Editorial Board   

Mr. Dyer

Andrew Dyer

Vice President of Global Supply, Egencia

Andrew Dyer is Vice President of Global Supply - Lodging at Egencia, where he is responsible for leading Egencia's supplier relations group and overseeing lodging, media, consulting and insurance. Mr. Dyer has been with Expedia, Inc. since 2006, previously serving as Senior Director, Legal where he was the primary legal counsel for Expedia Global Tour & Transport Group.

Prior to that, Mr. Dyer served as Director of Strategy & Business Development for Expedia's Lodging Partner Services group, where he helped lead the development and launch of the Expedia Traveler Preference program. Earlier in his career at Expedia, Mr. Dyer was Corporate Counsel, Expedia Legal & Corporate Affairs, where he supported Egencia and the Expedia Lodging Partner Services group.

Prior to joining Expedia in 2006, Mr. Dyer was an associate at Preston Gates & Ellis, LLP. He earned his Juris Doctor degree from The University of Michigan Law School, graduated from Whitman College with a Bachelor of Arts in History, and holds an MACD in Commercial Diplomacy from the Middlebury Institute of International Studies. Mr. Dyer is currently based in Seattle, Washington.

Please visit https://www.egencia.com/public/us/ for more information.

Mr. Dyer can be contacted at 866-816-3534 or adyer@expedia.com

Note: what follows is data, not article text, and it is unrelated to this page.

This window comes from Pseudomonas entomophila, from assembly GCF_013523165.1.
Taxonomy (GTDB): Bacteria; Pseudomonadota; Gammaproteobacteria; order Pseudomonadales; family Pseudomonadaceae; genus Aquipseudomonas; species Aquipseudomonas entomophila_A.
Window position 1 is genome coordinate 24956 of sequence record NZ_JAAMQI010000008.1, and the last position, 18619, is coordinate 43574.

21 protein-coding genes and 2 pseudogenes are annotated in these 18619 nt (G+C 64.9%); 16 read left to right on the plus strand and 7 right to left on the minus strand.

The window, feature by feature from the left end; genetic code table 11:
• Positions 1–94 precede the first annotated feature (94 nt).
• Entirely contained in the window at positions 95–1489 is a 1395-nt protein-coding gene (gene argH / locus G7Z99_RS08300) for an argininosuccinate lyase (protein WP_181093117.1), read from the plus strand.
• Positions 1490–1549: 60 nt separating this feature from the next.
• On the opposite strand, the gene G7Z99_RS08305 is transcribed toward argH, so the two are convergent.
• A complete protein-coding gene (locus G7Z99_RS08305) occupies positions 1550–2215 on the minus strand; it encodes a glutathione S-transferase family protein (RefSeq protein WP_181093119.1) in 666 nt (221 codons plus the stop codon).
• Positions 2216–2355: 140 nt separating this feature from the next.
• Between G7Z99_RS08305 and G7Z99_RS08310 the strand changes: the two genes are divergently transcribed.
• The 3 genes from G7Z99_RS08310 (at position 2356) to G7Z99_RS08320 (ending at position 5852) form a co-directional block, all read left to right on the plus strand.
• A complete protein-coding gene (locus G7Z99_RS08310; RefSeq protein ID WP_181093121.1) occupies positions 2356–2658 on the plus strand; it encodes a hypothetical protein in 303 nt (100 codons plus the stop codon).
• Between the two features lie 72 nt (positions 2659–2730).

Coming up in March 2019...

Human Resources: An Era of Transition

Traditionally, the human resource department administers five key areas within a hotel operation - compliance, compensation and benefits, organizational dynamics, selection and retention, and training and development. However, HR professionals are also presently involved in culture-building activities, as well as implementing new employee on-boarding practices and engagement initiatives. As a result, HR professionals have been elevated to senior leadership status, creating value and profit within their organization. Still, they continue to face some intractable issues, including a shrinking talent pool and the need to recruit top-notch employees who are empowered to provide outstanding customer service. In order to attract top-tier talent, one option is to take advantage of recruitment opportunities offered through colleges and universities, especially if they have a hospitality major. This pool of prospective employees is likely to be better educated and more enthusiastic than walk-in hires. Also, once hired, there could be additional training and development opportunities that stem from an association with a college or university. Continuing education courses, business conferences, seminars and online instruction - all can be a valuable source of employee development opportunities. In addition to meeting recruitment demands in the present, HR professionals must also be forward-thinking, anticipating the skills that will be needed in the future to meet guest expectations. One such skill that is becoming increasingly valued is “resilience”, the ability to “go with the flow” and not become overwhelmed by the disruptive influences  of change and reinvention. In an era of transition—new technologies, expanding markets, consolidation of brands and businesses, and modifications in people's values and lifestyles - the capacity to remain flexible, nimble and resilient is a valuable skill to possess. The March Hotel Business Review will examine some of the strategies that HR professionals are employing to ensure that their hotel operations continue to thrive.